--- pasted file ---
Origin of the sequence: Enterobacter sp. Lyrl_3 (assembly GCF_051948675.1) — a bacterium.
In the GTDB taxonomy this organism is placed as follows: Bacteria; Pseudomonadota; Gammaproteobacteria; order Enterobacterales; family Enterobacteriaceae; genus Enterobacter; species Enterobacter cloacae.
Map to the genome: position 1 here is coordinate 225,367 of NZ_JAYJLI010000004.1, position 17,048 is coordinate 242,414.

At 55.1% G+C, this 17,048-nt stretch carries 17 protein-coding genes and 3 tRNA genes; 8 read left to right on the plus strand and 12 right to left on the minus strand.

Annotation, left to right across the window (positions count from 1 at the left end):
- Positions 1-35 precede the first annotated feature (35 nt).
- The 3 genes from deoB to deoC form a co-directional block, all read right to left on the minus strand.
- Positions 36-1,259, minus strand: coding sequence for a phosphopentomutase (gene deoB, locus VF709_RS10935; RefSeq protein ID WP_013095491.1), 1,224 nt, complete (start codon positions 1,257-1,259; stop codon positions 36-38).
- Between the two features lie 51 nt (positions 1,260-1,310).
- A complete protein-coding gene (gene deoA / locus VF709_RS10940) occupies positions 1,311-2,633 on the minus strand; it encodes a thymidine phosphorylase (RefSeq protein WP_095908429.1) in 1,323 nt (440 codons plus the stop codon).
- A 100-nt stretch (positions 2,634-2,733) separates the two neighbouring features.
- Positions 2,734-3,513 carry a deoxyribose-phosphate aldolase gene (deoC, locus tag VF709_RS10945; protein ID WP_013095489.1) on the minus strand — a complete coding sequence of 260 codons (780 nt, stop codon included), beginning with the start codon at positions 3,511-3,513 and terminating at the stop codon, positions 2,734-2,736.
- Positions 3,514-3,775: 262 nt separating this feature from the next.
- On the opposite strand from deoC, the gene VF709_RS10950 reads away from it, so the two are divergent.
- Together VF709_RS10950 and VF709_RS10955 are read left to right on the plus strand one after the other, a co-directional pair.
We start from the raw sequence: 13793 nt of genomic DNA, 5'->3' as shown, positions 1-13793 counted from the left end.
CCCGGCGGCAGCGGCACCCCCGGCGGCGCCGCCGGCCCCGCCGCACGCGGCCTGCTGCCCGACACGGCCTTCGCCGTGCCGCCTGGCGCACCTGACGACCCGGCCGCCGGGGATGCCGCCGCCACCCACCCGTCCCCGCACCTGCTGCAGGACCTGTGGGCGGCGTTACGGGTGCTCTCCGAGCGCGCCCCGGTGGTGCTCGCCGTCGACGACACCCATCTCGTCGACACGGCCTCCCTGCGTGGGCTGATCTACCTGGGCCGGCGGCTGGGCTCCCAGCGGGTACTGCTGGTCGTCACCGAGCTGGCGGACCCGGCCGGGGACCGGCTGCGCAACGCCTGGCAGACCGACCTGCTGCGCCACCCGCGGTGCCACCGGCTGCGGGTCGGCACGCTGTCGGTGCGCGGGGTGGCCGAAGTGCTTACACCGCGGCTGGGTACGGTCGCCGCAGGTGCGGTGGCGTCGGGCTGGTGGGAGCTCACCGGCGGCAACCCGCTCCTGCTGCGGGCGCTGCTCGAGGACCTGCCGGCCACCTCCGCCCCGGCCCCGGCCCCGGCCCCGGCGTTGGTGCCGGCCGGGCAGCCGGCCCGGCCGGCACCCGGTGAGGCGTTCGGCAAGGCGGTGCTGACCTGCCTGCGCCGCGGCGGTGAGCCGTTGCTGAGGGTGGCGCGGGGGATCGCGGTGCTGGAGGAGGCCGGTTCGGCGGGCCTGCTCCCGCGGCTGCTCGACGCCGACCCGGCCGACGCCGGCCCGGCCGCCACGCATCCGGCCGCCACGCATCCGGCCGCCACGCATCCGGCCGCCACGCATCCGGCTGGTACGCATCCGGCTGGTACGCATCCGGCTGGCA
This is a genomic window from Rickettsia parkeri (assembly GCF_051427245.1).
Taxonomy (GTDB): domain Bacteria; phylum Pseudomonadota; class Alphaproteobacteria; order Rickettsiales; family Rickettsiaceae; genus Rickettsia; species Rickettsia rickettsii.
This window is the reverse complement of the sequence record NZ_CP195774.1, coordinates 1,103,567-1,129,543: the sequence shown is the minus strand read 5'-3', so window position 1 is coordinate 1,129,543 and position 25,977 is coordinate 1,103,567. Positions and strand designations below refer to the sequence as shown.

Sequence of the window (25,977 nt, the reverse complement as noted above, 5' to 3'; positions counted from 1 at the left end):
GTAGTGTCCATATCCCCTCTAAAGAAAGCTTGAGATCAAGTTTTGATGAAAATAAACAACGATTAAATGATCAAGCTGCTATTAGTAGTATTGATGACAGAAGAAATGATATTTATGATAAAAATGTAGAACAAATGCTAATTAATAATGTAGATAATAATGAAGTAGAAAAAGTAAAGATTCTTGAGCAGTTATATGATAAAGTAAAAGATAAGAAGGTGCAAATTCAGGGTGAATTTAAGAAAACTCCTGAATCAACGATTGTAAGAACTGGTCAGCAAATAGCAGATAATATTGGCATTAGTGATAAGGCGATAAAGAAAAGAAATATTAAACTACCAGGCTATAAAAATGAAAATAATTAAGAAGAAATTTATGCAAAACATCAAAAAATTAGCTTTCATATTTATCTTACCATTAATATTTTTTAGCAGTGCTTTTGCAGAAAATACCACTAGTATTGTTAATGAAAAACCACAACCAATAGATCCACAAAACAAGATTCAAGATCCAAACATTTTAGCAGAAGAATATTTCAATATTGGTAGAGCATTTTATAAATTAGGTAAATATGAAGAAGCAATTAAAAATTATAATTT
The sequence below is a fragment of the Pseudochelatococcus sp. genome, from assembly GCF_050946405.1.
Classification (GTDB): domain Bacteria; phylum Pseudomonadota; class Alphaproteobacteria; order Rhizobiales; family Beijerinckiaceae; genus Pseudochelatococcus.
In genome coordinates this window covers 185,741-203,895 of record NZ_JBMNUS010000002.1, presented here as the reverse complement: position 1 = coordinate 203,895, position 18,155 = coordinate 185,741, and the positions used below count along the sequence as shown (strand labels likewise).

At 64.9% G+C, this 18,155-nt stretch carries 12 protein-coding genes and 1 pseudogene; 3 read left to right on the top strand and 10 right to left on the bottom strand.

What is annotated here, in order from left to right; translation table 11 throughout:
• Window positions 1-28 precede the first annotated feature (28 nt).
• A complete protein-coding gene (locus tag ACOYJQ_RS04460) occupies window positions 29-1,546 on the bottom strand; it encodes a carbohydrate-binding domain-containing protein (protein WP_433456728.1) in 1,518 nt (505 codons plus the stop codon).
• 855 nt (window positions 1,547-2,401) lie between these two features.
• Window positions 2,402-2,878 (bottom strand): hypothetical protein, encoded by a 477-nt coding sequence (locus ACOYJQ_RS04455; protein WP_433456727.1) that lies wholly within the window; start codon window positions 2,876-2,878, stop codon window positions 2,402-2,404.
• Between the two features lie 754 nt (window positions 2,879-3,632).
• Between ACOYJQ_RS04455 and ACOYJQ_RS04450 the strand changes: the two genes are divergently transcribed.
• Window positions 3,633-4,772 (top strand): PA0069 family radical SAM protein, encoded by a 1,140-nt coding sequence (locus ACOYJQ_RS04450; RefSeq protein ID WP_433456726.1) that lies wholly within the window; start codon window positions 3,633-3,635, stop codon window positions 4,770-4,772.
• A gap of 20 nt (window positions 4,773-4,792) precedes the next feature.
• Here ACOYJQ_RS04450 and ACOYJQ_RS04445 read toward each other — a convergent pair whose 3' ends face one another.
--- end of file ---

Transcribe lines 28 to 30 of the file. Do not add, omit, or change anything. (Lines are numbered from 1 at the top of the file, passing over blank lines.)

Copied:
• Window positions 1-28 precede the first annotated feature (28 nt).
• A complete protein-coding gene (locus tag ACOYJQ_RS04460) occupies window positions 29-1,546 on the bottom strand; it encodes a carbohydrate-binding domain-containing protein (protein WP_433456728.1) in 1,518 nt (505 codons plus the stop codon).
• 855 nt (window positions 1,547-2,401) lie between these two features.